Better known to some as Lady Blossom, Jeanie Clarke has had a fascinating life, with immense highs and devastating lows. We had the opportunity to sit with Jeanie to discuss her new book, her relationship with Stone Cold Steve Austin and more. Make sure to read on and to buy her book and find out more!
Your book is a full and in some cases painful look back at your life. How did you find the process of reviewing your experiences?
It was therapeutic but it started from coming out of rehab which was quite daunting. I had several years of not having feelings and whilst it’s good to get them back, it can also be a bad thing because you are facing fear and all the things you numbed yourself to. So when I came back and went into my house I saw a lot of the consequences of addiction… there’d be a stack of unpaid bills, my garden, my clothes….
One of the things that we learned in rehab was that if you have resentment or paranoia, to write it down or try and analyse it and my daughter encouraged me to keep writing when I came back. After looking back at my childhood, I decided I was going to write a book. The good thing about the book is that it allowed me to learn more about myself. You can look back and keep the positives and I can understand my mistakes as well and why I made them. I’m proud of the book.
Your ex, Stone Cold Steve Austin, obviously features in the book and you publish love letters from him. Why did you decide to do that?
Steve was in a relationship with his ex and I just think the letters give credibility to our early love affair. He gave me cards and letters and it drew me in. I didn’t actually go out with Steve, he came on to me and I supported him. He’d say please, can I borrow $200 for some boots – he had none except those Chris Adams gave him – and if he would come visit me in Dallas, there was a Chinese we’d go to and he couldn’t afford to pay for it. He didn’t have anything and I had my own business so I’d loan him money. So I wasn’t a home wrecker or a gold digger, which people assumed. He kept sending me cards and letters saying he was not in a happy relationship and I was in love. I didn’t include them to humiliate him.
You have different wrestling voices throughout the book giving context to the state of the wrestling industry in the period you are writing about. Did you know what was happening in the wrestling world and sense its growing popularity?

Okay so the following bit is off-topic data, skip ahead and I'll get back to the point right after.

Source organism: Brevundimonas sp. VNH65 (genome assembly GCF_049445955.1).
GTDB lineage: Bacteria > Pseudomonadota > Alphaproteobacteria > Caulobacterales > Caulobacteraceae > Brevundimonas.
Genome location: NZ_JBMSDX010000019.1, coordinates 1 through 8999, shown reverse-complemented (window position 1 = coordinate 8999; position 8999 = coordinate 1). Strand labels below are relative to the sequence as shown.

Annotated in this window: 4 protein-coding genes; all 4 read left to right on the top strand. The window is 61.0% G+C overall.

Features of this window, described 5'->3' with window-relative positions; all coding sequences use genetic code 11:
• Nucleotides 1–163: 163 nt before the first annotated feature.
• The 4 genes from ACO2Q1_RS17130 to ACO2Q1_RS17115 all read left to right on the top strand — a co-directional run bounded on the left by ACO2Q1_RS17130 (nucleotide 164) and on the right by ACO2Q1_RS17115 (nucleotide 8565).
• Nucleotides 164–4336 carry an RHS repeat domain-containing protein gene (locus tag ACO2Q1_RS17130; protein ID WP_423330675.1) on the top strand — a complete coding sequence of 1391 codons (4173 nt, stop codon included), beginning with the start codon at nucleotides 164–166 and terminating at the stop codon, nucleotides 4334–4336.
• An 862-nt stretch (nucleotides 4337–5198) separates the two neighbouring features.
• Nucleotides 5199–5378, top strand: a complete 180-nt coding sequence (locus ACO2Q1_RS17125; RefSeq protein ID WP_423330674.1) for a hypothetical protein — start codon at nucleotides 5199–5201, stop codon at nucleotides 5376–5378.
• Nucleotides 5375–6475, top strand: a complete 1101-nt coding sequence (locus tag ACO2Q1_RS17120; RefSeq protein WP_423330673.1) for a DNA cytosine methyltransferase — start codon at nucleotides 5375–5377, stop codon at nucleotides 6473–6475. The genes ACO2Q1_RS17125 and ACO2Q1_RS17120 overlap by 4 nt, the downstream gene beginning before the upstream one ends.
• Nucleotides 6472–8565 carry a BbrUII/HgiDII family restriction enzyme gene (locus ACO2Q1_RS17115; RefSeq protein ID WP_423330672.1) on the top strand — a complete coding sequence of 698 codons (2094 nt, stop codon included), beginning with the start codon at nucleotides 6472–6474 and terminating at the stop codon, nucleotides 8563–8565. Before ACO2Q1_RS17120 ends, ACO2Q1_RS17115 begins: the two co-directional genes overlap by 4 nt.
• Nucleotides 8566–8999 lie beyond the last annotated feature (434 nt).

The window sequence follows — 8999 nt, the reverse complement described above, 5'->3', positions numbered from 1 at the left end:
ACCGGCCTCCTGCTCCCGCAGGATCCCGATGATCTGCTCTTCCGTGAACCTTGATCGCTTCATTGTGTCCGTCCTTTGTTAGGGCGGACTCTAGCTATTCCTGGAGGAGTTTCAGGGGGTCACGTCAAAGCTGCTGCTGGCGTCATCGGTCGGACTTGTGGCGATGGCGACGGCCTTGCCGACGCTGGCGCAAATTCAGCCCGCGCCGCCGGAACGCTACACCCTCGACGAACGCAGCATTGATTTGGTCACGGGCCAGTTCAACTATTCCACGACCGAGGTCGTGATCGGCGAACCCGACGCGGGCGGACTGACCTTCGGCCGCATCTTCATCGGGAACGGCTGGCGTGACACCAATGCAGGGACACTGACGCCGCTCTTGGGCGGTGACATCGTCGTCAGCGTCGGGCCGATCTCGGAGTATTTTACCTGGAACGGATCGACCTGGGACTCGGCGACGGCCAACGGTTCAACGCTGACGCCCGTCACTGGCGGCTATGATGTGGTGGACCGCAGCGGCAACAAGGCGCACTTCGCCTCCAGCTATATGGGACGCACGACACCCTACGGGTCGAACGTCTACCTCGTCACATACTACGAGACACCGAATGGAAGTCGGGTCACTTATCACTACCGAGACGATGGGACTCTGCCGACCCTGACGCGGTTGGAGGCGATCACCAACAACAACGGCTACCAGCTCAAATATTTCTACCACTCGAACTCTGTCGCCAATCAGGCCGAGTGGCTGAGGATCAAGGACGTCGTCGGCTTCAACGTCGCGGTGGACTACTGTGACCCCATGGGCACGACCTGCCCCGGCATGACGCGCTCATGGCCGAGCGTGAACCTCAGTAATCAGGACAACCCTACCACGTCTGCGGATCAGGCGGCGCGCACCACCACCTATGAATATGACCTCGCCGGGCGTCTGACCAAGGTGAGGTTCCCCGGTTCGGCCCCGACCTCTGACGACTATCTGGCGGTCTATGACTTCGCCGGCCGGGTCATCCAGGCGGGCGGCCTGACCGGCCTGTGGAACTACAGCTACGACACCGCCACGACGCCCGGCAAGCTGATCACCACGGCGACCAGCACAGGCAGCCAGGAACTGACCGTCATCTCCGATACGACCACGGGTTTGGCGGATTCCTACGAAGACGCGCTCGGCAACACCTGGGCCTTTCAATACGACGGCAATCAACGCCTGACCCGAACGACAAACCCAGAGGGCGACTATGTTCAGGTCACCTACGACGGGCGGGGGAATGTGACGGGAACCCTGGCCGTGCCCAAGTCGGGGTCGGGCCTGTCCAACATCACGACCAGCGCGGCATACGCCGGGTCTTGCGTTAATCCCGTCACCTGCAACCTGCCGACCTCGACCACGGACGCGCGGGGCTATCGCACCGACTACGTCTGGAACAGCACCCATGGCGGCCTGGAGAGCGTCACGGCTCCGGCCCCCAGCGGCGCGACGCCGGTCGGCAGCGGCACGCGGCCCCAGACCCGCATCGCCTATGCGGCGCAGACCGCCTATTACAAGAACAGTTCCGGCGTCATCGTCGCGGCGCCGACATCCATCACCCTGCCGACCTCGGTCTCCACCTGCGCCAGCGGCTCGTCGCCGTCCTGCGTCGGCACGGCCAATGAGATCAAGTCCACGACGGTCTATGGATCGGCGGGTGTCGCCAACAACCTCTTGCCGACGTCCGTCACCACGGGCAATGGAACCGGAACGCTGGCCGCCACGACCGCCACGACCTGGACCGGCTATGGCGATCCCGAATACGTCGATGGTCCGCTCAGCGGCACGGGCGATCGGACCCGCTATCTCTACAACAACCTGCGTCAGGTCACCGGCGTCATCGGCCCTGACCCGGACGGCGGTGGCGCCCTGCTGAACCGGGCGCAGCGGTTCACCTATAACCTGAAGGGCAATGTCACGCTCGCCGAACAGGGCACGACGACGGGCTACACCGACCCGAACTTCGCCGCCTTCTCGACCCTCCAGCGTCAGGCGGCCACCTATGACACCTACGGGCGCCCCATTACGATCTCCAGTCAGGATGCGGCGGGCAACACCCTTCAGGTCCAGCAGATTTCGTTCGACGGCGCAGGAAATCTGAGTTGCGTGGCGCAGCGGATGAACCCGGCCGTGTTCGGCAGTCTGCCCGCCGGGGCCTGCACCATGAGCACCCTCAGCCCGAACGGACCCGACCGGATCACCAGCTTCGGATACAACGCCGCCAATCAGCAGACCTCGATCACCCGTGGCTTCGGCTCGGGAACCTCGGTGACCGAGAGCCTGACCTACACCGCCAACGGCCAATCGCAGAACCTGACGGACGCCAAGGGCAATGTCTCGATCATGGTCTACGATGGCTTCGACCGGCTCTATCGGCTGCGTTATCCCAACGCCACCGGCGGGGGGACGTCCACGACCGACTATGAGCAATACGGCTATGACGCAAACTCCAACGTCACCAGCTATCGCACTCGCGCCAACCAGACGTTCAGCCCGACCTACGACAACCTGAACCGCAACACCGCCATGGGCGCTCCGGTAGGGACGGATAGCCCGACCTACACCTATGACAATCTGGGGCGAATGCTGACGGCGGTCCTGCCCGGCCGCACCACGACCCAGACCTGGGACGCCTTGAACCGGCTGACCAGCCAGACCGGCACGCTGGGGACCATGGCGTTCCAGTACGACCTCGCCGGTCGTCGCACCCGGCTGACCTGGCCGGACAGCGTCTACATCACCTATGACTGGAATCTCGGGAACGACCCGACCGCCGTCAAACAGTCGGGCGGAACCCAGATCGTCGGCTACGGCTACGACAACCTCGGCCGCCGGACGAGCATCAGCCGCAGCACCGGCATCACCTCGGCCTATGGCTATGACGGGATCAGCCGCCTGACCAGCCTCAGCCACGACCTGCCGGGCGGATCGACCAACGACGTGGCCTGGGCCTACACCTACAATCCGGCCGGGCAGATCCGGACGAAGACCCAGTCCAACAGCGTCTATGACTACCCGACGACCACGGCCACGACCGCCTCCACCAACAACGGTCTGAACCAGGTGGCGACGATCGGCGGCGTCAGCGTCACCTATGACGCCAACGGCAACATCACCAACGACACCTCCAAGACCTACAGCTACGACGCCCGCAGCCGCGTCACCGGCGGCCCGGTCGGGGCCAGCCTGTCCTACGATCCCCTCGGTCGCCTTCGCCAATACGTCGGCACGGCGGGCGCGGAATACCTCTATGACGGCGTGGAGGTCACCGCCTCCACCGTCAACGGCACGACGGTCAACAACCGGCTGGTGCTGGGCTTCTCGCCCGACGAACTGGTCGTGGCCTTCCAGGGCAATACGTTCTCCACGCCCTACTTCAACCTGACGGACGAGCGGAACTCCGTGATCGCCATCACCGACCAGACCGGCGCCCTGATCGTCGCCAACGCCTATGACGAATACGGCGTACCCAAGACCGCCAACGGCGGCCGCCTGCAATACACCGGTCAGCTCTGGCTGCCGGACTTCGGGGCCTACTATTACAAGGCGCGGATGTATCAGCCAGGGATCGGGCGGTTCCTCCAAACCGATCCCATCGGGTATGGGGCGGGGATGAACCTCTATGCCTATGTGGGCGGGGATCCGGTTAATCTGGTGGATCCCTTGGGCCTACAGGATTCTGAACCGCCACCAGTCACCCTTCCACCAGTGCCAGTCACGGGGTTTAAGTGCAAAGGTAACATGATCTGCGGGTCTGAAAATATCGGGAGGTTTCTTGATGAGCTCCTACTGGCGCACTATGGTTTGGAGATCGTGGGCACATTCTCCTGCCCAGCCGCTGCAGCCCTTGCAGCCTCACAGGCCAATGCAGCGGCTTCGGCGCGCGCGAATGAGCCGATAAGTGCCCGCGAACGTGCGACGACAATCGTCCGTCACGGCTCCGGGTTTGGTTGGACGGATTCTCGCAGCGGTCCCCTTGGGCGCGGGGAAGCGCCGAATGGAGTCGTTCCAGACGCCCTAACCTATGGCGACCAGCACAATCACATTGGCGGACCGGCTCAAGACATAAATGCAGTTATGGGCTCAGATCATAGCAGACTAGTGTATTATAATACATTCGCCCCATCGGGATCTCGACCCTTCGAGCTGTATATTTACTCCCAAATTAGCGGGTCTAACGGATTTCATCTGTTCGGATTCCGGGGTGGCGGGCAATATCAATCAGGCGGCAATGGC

Not me personally. The voices though – there’s Marc Rocco – I used to have a crush on him. He’s the first wrestler before I met Chris that I’d used to comment on to my mum. I talked to him recently and to Marty Jones. I thanked him for his contribution and we talked about Chris and me. They were all lovely. I thought Terri’s little quote about pregnancy was good. We didn’t talk wrestling, It was about baby showers and the like.
There are so many names in the book – Jerry Jarrett, Dusty Rhodes. You even had dinner with the Undertaker and Vince McMahon!
I’d love to have a quote from him! He was the one that suggested the rehab. It could be two ways with Vince. I mean, Steve was his guy and maybe he would have wanted me to get well so it didn’t effect Steve but I don’t know Vince that well.
You headlined a wrestling match, managed by Paul Bearer, you took bumps and were injured – people landed on top of you! Did you have any idea how important a step this was in the development of women’s wrestling?
I didn’t, no. I was quite naive, I just thought it was another of Chris’ ideas. I mean we couldn’t work, Toni and I, not at all. The idea was it was a part of the story. Chris was pretty clever and held Toni back for a long time. It was three months, they built it up slowly. When she finally came in and I went down the crowd went mad. Chris wanted the angle to go on for a year but the promotion shut down.
What do you want people to take out of the book? You clearly want to be channel for those not as fortunate as you were to recover, what else do you want people to take from it?
I just think that you can defy the odds. I want people to know, you can be at the lowest of the low but something positive can come out of it. Hopefully my relationship with my children will be stronger and hopefully the relationship with Steve and the girls will be healed. That’s ultimately what I hope for. Seeing and hearing the children, they still look at him and don’t know him. There’ll always be a feeling within a child that if you’re not loved by your parents, you’re not lovable and that’s been a lot of the problem with my self-confidence. I didn’t want that for them. I don’t know if the way it was written with Steve is something that will lead him to repair things with them. Not me, but them. That would be the ultimate. I’ve spoken to Steve more since the book has come out. He said he’d talked to our daughter, so we’ll see how it goes.